Six months ago, Kochetkov was still on crutches. At this point he probably could not have imagined that he would play in the World Junior Championship. “Thanks to HC Sochi, when things got bad, Petya got surgery,” says the goalie’s childhood coach Andrei Agapov. “Immediately after that he was already going to the arena in Penza, watching the games.” But after the season started, HC Ryazan become more and more interested in Pyotr. After a series of tryouts for the Russian junior team, the coaching staff of Valery Bragin decided to include him in the roster after all.
The starting goalie for the tournament was Daniil Tarasov, but Kochetkov got his first chance in net by the second game, when the coaches put him in against the Czechs. He stopped 24 of 25 shots for a hard-fought 2-1 win. A few days later, the Russians fell by the same score to the host team, Canada. Kochetkov was again between the pipes for that match. He won out as the team’s starting goaltender for the rest of the playoffs, where the Russian team took gold. Kochetkov himself was named the best goaltender of the tournament.
Throughout the course of the World Juniors, Kochetkov stayed in touch with HC Sochi goalie coach Jari Kaarela. After the tournament, Pyotr received a call from the team’s general manager. “We had a chat, and I told him that if I wasn’t going to get ice time in the KHL, it would be better to send me to the VHL, where I can improve,” he says.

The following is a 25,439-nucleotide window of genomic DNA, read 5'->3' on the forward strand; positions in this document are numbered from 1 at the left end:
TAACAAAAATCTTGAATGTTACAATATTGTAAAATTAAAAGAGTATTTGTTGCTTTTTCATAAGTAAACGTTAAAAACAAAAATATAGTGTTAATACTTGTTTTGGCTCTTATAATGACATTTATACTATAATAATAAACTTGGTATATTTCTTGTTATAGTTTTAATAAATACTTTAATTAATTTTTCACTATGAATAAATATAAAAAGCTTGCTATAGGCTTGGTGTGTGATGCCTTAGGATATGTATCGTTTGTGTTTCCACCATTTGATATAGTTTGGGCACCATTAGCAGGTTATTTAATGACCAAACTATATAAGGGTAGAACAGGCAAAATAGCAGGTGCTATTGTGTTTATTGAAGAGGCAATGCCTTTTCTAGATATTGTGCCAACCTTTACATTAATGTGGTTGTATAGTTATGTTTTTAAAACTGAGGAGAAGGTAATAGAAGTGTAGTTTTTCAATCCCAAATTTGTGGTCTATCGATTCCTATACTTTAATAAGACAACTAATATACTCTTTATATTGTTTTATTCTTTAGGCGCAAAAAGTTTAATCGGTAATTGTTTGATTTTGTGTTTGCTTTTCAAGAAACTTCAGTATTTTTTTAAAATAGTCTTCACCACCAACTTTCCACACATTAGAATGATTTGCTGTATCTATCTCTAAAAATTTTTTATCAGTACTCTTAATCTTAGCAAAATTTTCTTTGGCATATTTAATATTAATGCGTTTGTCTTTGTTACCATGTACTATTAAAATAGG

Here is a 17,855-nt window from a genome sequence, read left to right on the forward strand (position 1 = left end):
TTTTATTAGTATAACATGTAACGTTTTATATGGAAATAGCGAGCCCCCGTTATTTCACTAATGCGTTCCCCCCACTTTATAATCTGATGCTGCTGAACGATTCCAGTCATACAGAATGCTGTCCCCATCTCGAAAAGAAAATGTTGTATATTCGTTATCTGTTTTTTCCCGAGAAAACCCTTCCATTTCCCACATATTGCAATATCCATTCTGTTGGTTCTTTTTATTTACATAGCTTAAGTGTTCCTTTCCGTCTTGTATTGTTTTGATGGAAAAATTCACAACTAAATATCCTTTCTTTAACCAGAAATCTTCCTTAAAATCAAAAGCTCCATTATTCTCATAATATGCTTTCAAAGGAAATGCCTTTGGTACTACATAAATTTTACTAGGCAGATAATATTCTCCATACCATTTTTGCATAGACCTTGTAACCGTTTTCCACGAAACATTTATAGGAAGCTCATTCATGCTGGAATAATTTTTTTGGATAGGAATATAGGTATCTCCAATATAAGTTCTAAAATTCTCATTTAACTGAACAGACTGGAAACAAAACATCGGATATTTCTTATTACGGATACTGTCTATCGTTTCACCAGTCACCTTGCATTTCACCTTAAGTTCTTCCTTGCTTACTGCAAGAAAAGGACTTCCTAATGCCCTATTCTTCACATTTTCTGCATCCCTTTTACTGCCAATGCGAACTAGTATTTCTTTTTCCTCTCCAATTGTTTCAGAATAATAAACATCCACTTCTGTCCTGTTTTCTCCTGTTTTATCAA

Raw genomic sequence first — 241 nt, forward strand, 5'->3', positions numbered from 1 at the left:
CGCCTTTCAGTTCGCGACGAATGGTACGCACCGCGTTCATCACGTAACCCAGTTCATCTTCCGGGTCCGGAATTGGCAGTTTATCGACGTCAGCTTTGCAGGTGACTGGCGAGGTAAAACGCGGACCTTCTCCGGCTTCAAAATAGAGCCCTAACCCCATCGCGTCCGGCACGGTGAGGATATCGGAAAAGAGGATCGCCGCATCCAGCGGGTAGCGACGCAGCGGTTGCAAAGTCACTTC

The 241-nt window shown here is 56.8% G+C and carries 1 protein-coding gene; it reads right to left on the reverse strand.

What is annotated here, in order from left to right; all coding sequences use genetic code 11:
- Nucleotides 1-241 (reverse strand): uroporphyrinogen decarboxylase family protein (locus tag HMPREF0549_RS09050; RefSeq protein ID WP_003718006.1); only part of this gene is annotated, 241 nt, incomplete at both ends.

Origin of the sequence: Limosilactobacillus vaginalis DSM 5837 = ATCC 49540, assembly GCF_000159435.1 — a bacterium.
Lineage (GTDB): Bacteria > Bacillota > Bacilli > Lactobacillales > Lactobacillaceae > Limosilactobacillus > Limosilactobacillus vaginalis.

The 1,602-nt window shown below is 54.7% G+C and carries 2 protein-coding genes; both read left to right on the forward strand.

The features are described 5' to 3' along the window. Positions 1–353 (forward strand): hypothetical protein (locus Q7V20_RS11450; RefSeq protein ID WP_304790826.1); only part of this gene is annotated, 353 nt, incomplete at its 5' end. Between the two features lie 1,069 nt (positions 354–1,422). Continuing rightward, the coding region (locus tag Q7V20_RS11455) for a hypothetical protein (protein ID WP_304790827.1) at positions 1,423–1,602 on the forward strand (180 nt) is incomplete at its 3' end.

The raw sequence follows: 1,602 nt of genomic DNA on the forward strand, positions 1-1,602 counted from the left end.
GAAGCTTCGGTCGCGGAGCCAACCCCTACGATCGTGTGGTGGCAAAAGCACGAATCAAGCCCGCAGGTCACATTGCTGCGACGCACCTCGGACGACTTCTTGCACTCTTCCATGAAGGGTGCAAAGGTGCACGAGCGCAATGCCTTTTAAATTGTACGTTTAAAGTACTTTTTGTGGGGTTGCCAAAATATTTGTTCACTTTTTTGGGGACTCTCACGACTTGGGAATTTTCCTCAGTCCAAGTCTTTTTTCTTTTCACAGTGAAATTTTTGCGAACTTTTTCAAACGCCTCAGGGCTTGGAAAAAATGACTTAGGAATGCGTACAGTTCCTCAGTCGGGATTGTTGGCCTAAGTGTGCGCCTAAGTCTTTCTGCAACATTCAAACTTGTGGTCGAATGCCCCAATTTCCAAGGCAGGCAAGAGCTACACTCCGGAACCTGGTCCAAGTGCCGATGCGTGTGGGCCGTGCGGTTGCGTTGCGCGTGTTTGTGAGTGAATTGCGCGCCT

Kochetkov has always been ambitious, and his designs only grew after his World Juniors honours. But despite his young age, the goaltender already knows the line between being ambitious, and being cocky. “I understand perfectly that HC Sochi has a difficult position in the league, they were trying to reach the playoffs and it was not the time to experiment with a young goalie. It was also the same time Konstantin Barulin returned to the lineup.”
This season, he got two opportunities with HC Sochi. The first was already in the fall, when the coaches came to him and decided to try him against Jokerit in Helsinki. “I was pretty nervous, they [Jokerit] were very good,” says Kochetkov, remembering his first game in the KHL. “The difference with junior was immediately obvious, the speed of the game was totally different. The guys here are real pros. I was already getting shelled in the first period. We lost, but I learned a lot.”
He got his second chance in January, against Neftikhimik. In that game Kochetkov allowed just one goal, but it was not enough – HC Sochi lost 2-1. “He’s a very ambitious guy,” says Andrei Agapov, recalling the match. “We called each other a few days ago and I asked him who will be the starter in game six against Lokomotiv. And he answered, ‘hopefully Pyotr Kochetkov!’ We had a good laugh.”
“I think I have to prove myself in the VHL, to show that I deserve a spot in the KHL,” concludes Kochetkov. “Goalkeeper is a special position: as a forward you can play for just a few shifts on the fourth line, but the goalie plays all 60 minutes. It’s a huge responsibility.”
Born: June 25, 1999, Penza.
Career History: Dizel (VHL) 2016-2017, Dizelist (NMHL) 2016-2017, Kapitan (MHL) 2017-2018, HC Ryazan (VHL) 2018-2019, HC Sochi (KHL) 2018 - present.
Achievements: 3rd place, World Junior Championships 2019 (named Best Goaltender of the tournament).